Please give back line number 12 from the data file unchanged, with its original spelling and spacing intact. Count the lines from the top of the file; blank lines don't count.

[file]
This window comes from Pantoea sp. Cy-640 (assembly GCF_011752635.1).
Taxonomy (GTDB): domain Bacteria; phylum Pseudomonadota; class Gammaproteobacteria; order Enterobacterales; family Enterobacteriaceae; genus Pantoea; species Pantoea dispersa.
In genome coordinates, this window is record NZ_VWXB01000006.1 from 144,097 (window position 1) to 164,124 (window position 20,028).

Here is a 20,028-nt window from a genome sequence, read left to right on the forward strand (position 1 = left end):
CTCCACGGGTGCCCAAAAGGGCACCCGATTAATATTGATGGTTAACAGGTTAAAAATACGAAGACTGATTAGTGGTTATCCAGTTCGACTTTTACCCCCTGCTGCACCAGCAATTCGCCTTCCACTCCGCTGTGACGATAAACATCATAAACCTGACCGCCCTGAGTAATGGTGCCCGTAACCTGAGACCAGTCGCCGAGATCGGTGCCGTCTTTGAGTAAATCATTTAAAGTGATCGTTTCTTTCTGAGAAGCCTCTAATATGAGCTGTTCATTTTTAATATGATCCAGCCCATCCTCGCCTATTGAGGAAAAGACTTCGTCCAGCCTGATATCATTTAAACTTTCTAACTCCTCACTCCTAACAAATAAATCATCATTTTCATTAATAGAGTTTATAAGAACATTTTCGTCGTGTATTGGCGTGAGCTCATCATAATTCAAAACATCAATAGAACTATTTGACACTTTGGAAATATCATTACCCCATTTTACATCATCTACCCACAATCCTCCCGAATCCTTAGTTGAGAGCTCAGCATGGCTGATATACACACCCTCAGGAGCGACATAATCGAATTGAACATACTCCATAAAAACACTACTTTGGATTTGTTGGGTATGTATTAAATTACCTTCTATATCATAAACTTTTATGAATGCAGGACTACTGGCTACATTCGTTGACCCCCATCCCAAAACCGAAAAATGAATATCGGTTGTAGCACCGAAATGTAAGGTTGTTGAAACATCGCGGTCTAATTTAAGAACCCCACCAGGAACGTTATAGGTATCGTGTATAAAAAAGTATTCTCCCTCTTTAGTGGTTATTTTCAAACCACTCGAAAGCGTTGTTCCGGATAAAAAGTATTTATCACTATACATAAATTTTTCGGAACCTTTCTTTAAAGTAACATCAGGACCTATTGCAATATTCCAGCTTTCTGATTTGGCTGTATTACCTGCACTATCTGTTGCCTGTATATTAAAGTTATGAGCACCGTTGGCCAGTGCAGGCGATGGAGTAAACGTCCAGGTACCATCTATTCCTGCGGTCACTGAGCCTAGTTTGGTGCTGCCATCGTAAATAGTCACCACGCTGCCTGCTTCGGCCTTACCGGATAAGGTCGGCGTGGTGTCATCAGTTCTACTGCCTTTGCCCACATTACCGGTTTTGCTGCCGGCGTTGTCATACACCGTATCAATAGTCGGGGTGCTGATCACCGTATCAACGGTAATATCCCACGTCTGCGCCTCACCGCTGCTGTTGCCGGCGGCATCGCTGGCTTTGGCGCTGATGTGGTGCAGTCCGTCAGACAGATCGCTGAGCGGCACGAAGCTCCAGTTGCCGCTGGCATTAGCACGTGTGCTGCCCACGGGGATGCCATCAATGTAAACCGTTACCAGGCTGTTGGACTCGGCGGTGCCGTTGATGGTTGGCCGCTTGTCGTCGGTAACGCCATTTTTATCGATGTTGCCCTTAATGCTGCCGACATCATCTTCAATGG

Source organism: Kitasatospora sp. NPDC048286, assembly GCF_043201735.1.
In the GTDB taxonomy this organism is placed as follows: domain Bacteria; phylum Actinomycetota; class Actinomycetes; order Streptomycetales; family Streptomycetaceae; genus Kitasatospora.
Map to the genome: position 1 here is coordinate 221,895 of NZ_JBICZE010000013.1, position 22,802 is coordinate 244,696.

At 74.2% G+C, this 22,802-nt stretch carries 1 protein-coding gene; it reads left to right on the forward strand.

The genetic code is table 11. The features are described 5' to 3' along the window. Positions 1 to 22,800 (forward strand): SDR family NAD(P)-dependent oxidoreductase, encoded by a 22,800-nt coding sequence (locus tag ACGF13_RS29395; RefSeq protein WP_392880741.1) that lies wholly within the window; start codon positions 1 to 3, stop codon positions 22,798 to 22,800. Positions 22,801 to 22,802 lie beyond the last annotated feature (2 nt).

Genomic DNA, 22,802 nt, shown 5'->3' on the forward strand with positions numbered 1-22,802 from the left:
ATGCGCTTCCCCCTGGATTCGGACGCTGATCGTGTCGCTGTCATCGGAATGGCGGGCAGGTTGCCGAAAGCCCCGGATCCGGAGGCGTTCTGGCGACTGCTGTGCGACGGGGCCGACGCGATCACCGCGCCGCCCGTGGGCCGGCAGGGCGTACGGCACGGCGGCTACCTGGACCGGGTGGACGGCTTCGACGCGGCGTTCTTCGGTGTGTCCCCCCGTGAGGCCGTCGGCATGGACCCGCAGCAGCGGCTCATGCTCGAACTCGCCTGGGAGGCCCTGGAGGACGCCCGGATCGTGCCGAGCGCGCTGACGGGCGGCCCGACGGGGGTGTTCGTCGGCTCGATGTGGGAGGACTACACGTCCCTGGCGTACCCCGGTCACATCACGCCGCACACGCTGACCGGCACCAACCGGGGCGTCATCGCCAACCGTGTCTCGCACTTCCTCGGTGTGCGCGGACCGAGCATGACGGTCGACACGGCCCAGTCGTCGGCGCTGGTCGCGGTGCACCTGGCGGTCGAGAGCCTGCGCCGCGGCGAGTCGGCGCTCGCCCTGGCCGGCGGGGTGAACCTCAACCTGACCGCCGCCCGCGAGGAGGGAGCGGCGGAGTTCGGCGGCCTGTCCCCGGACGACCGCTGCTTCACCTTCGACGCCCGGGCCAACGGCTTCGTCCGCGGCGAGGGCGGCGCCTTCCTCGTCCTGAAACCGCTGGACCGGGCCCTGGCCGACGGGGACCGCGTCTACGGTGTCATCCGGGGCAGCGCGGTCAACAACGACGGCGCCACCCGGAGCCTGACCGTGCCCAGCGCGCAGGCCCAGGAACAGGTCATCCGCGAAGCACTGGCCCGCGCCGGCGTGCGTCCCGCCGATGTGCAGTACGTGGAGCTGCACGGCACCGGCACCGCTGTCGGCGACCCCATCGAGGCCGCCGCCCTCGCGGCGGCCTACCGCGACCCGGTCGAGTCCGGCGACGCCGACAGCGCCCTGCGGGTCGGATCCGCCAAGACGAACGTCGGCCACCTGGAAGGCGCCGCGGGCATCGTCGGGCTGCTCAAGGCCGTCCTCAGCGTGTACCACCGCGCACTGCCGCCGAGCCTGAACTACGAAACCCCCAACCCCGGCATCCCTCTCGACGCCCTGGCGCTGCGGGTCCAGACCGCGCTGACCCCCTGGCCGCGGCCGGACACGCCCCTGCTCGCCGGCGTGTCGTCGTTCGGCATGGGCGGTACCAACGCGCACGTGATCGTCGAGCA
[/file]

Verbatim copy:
ATGCGCTTCCCCCTGGATTCGGACGCTGATCGTGTCGCTGTCATCGGAATGGCGGGCAGGTTGCCGAAAGCCCCGGATCCGGAGGCGTTCTGGCGACTGCTGTGCGACGGGGCCGACGCGATCACCGCGCCGCCCGTGGGCCGGCAGGGCGTACGGCACGGCGGCTACCTGGACCGGGTGGACGGCTTCGACGCGGCGTTCTTCGGTGTGTCCCCCCGTGAGGCCGTCGGCATGGACCCGCAGCAGCGGCTCATGCTCGAACTCGCCTGGGAGGCCCTGGAGGACGCCCGGATCGTGCCGAGCGCGCTGACGGGCGGCCCGACGGGGGTGTTCGTCGGCTCGATGTGGGAGGACTACACGTCCCTGGCGTACCCCGGTCACATCACGCCGCACACGCTGACCGGCACCAACCGGGGCGTCATCGCCAACCGTGTCTCGCACTTCCTCGGTGTGCGCGGACCGAGCATGACGGTCGACACGGCCCAGTCGTCGGCGCTGGTCGCGGTGCACCTGGCGGTCGAGAGCCTGCGCCGCGGCGAGTCGGCGCTCGCCCTGGCCGGCGGGGTGAACCTCAACCTGACCGCCGCCCGCGAGGAGGGAGCGGCGGAGTTCGGCGGCCTGTCCCCGGACGACCGCTGCTTCACCTTCGACGCCCGGGCCAACGGCTTCGTCCGCGGCGAGGGCGGCGCCTTCCTCGTCCTGAAACCGCTGGACCGGGCCCTGGCCGACGGGGACCGCGTCTACGGTGTCATCCGGGGCAGCGCGGTCAACAACGACGGCGCCACCCGGAGCCTGACCGTGCCCAGCGCGCAGGCCCAGGAACAGGTCATCCGCGAAGCACTGGCCCGCGCCGGCGTGCGTCCCGCCGATGTGCAGTACGTGGAGCTGCACGGCACCGGCACCGCTGTCGGCGACCCCATCGAGGCCGCCGCCCTCGCGGCGGCCTACCGCGACCCGGTCGAGTCCGGCGACGCCGACAGCGCCCTGCGGGTCGGATCCGCCAAGACGAACGTCGGCCACCTGGAAGGCGCCGCGGGCATCGTCGGGCTGCTCAAGGCCGTCCTCAGCGTGTACCACCGCGCACTGCCGCCGAGCCTGAACTACGAAACCCCCAACCCCGGCATCCCTCTCGACGCCCTGGCGCTGCGGGTCCAGACCGCGCTGACCCCCTGGCCGCGGCCGGACACGCCCCTGCTCGCCGGCGTGTCGTCGTTCGGCATGGGCGGTACCAACGCGCACGTGATCGTCGAGCA